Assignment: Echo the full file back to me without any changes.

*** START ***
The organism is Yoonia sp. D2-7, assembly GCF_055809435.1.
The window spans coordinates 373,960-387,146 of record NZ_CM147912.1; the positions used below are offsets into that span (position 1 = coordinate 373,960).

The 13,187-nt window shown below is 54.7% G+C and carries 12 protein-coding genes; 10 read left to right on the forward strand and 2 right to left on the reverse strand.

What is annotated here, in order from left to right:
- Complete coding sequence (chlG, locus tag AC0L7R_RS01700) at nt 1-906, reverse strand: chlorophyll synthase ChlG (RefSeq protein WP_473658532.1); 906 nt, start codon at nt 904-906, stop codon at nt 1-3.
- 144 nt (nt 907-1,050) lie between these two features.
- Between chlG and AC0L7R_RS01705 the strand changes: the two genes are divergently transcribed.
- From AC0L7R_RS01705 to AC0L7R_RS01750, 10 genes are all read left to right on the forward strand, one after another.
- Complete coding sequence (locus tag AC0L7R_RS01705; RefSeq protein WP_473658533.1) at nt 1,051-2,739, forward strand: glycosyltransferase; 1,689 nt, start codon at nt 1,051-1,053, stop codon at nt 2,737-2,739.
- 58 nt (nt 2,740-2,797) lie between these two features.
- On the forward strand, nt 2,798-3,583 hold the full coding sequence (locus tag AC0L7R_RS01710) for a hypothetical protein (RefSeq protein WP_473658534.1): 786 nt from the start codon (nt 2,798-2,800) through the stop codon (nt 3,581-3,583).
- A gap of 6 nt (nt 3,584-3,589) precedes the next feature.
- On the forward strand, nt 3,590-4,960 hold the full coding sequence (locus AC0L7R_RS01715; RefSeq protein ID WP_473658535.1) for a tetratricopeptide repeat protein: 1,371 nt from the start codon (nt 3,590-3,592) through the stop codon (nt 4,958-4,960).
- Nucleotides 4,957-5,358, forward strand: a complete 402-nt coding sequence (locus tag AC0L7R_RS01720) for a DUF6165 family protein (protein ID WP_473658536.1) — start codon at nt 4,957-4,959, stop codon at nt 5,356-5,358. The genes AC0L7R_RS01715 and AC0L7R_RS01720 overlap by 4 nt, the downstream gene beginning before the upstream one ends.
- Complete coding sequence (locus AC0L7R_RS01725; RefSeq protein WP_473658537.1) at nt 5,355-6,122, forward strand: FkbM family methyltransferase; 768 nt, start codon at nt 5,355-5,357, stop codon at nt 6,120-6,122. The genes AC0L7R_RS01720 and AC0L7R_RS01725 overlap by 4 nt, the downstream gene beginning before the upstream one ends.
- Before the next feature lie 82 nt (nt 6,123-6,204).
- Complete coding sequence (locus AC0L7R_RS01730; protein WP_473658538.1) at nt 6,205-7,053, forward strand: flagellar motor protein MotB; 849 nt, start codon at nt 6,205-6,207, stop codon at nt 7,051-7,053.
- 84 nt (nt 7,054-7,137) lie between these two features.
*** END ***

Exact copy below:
The organism is Yoonia sp. D2-7, assembly GCF_055809435.1.
The window spans coordinates 373,960-387,146 of record NZ_CM147912.1; the positions used below are offsets into that span (position 1 = coordinate 373,960).

The 13,187-nt window shown below is 54.7% G+C and carries 12 protein-coding genes; 10 read left to right on the forward strand and 2 right to left on the reverse strand.

What is annotated here, in order from left to right:
- Complete coding sequence (chlG, locus tag AC0L7R_RS01700) at nt 1-906, reverse strand: chlorophyll synthase ChlG (RefSeq protein WP_473658532.1); 906 nt, start codon at nt 904-906, stop codon at nt 1-3.
- 144 nt (nt 907-1,050) lie between these two features.
- Between chlG and AC0L7R_RS01705 the strand changes: the two genes are divergently transcribed.
- From AC0L7R_RS01705 to AC0L7R_RS01750, 10 genes are all read left to right on the forward strand, one after another.
- Complete coding sequence (locus tag AC0L7R_RS01705; RefSeq protein WP_473658533.1) at nt 1,051-2,739, forward strand: glycosyltransferase; 1,689 nt, start codon at nt 1,051-1,053, stop codon at nt 2,737-2,739.
- 58 nt (nt 2,740-2,797) lie between these two features.
- On the forward strand, nt 2,798-3,583 hold the full coding sequence (locus tag AC0L7R_RS01710) for a hypothetical protein (RefSeq protein WP_473658534.1): 786 nt from the start codon (nt 2,798-2,800) through the stop codon (nt 3,581-3,583).
- A gap of 6 nt (nt 3,584-3,589) precedes the next feature.
- On the forward strand, nt 3,590-4,960 hold the full coding sequence (locus AC0L7R_RS01715; RefSeq protein ID WP_473658535.1) for a tetratricopeptide repeat protein: 1,371 nt from the start codon (nt 3,590-3,592) through the stop codon (nt 4,958-4,960).
- Nucleotides 4,957-5,358, forward strand: a complete 402-nt coding sequence (locus tag AC0L7R_RS01720) for a DUF6165 family protein (protein ID WP_473658536.1) — start codon at nt 4,957-4,959, stop codon at nt 5,356-5,358. The genes AC0L7R_RS01715 and AC0L7R_RS01720 overlap by 4 nt, the downstream gene beginning before the upstream one ends.
- Complete coding sequence (locus AC0L7R_RS01725; RefSeq protein WP_473658537.1) at nt 5,355-6,122, forward strand: FkbM family methyltransferase; 768 nt, start codon at nt 5,355-5,357, stop codon at nt 6,120-6,122. The genes AC0L7R_RS01720 and AC0L7R_RS01725 overlap by 4 nt, the downstream gene beginning before the upstream one ends.
- Before the next feature lie 82 nt (nt 6,123-6,204).
- Complete coding sequence (locus AC0L7R_RS01730; protein WP_473658538.1) at nt 6,205-7,053, forward strand: flagellar motor protein MotB; 849 nt, start codon at nt 6,205-6,207, stop codon at nt 7,051-7,053.
- 84 nt (nt 7,054-7,137) lie between these two features.